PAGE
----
The reason I say this is because we younger Evangelicals, while caring about issues like abortion, also care very much about caring for the poor, helping those in 3rd world nations with their many difficulties, and caring for the environment, all areas where the Republicans are seen by many Evangelicals as falling short.

Sent by Mason in Grand Rapids MI | 2:29 PM | 7-2-2008

Michael Gerson's framing of Obama's comments yesterday on government funding for faith-based charities was completely incorrect. He attempted to position Obama's statements as being in agreement with George W. Bush - but nothing could be further from the truth. Obama's comments stand in stark contrast to the Bush administration's position on faith-based funding because Obama wants to correct the wrongheaded Bush policy of allowing taxpayer-funded religious charities to discriminate based on faith. Under the Bush Administration, centuries of church-state separation has been rent asunder as Bush has promoted the interpretation that taxpayer money can be used for proselytizing.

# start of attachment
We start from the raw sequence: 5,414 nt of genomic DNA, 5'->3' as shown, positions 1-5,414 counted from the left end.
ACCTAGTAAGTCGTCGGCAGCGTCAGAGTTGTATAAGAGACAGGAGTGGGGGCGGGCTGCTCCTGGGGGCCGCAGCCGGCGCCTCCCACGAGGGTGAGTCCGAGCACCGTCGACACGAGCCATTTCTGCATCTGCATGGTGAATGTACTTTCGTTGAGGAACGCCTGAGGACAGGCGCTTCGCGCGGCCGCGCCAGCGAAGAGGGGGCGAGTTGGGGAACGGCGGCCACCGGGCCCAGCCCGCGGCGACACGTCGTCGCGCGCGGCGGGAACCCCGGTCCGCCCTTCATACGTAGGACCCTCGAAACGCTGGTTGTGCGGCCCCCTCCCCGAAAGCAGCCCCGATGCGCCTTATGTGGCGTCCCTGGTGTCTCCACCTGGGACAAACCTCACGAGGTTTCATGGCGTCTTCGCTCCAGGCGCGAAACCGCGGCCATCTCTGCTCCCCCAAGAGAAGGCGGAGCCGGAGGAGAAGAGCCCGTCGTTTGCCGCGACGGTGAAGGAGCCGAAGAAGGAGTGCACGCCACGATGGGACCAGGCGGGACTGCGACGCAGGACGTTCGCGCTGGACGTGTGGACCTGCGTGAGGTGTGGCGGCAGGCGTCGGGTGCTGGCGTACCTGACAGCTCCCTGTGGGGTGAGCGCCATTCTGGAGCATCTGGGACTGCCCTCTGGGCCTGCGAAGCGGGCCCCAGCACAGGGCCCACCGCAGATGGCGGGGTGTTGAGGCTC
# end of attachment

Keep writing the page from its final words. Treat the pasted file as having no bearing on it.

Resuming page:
I was very unhappy with Obama when I initially heard reports of the speech from the Associated Press. I was reassured later when I learned that the AP report was incorrect.

Alex Koppelman from Salon.com wrote an excellent piece about the misinterpretation of Obama's comments:

http://www.salon.com/politics/war_room/2008/07/01/faith/index.html

Sent by Derek DeVries | 3:24 PM | 7-2-2008

Is it just me or do others feel the same way? Why do we have a candidate (being John McCain) with allll this experience that he has, make these simple mistakes that you would think he'd know not to make? I mean it ain't like he never ran for president before (2000 campaign). He's flip-flop on everything from taxes to off-shore oil drilling and beyond! He should know better. He has no right to critize Barack Obama when he himself (with experience) can't even make up his own mind! He my have experience but its obvious, he don't know what to do with it. Obama is showing himself to be a better candidate than McCain, the polls tell it and Obama's demeaner tells as well. EXPERIENCE MY ***!!!!